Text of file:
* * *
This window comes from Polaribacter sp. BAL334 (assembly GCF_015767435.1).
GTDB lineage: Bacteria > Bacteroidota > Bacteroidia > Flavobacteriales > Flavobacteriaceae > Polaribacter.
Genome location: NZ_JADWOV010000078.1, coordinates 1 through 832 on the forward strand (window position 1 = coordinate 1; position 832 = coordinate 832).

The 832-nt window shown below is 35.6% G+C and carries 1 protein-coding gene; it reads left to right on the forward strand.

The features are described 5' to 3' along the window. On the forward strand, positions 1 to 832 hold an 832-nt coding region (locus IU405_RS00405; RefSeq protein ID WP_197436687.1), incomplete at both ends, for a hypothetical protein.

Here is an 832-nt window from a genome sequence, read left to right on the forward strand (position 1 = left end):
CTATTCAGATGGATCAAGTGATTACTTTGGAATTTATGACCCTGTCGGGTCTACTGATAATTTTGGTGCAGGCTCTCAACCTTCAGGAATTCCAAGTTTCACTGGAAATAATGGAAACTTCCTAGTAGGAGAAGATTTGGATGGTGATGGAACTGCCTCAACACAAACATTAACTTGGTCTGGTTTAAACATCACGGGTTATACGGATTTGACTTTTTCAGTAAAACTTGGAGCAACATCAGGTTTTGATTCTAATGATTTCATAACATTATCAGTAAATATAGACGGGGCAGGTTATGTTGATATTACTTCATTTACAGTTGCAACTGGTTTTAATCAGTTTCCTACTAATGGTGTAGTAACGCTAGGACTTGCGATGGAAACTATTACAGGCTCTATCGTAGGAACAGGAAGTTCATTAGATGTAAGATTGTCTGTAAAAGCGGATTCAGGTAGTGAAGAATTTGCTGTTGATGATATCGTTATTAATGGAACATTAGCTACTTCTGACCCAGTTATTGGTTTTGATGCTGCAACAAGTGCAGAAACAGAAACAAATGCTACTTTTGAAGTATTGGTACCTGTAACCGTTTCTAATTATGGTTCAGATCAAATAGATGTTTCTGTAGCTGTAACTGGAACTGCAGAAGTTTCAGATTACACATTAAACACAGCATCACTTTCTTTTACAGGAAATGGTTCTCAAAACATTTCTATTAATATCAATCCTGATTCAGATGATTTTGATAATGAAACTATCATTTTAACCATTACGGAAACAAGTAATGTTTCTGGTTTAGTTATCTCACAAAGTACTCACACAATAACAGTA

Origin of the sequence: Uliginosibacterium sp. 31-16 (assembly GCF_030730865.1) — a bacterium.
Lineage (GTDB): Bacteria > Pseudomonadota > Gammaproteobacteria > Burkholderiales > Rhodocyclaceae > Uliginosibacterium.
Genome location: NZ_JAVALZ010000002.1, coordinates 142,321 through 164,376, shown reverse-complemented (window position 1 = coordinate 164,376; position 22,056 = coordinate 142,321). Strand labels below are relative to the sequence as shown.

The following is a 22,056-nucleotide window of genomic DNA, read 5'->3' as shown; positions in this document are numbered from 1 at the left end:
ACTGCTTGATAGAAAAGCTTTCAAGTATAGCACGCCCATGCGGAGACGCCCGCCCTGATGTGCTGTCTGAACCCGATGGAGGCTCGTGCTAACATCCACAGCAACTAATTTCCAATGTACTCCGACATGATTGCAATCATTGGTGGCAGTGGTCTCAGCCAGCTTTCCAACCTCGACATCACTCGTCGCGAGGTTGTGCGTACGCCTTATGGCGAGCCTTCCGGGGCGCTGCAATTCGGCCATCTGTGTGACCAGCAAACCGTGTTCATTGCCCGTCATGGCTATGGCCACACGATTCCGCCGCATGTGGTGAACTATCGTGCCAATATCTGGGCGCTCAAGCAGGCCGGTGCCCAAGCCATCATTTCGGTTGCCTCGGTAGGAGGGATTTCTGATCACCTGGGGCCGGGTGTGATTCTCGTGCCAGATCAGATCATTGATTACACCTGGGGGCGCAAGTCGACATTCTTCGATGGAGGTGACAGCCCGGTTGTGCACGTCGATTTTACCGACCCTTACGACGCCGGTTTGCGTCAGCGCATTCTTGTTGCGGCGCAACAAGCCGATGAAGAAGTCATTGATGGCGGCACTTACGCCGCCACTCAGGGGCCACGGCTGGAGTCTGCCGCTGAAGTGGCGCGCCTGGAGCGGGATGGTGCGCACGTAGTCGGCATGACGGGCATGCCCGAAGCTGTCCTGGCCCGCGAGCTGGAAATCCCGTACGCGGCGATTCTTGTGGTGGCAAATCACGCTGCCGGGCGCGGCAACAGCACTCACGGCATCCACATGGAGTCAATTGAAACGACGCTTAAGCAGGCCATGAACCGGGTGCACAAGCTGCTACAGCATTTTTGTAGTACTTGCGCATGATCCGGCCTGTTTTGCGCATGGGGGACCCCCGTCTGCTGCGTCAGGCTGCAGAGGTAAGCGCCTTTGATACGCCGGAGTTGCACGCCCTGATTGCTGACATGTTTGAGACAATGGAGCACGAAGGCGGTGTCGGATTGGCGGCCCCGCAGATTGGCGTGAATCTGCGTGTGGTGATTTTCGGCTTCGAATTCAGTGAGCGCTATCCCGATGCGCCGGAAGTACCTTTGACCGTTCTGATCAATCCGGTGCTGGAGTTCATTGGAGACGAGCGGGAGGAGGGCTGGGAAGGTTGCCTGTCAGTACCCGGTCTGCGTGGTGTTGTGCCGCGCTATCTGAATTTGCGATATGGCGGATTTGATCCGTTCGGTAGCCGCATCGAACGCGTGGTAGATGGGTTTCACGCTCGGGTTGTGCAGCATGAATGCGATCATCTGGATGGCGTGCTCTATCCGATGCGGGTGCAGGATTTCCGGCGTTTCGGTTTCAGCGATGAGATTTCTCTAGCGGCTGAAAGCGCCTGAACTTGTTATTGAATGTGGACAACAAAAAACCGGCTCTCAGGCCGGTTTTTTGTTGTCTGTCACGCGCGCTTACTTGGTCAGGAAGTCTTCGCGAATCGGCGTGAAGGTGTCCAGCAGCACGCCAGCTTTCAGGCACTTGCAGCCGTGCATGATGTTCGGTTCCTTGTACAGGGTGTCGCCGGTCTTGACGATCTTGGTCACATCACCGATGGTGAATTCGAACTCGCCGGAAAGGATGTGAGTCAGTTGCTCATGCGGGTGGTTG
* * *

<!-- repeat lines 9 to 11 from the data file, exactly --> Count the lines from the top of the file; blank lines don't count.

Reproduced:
Lineage (GTDB): Bacteria > Pseudomonadota > Gammaproteobacteria > Burkholderiales > Rhodocyclaceae > Uliginosibacterium.
Genome location: NZ_JAVALZ010000002.1, coordinates 142,321 through 164,376, shown reverse-complemented (window position 1 = coordinate 164,376; position 22,056 = coordinate 142,321). Strand labels below are relative to the sequence as shown.

The following is a 22,056-nucleotide window of genomic DNA, read 5'->3' as shown; positions in this document are numbered from 1 at the left end: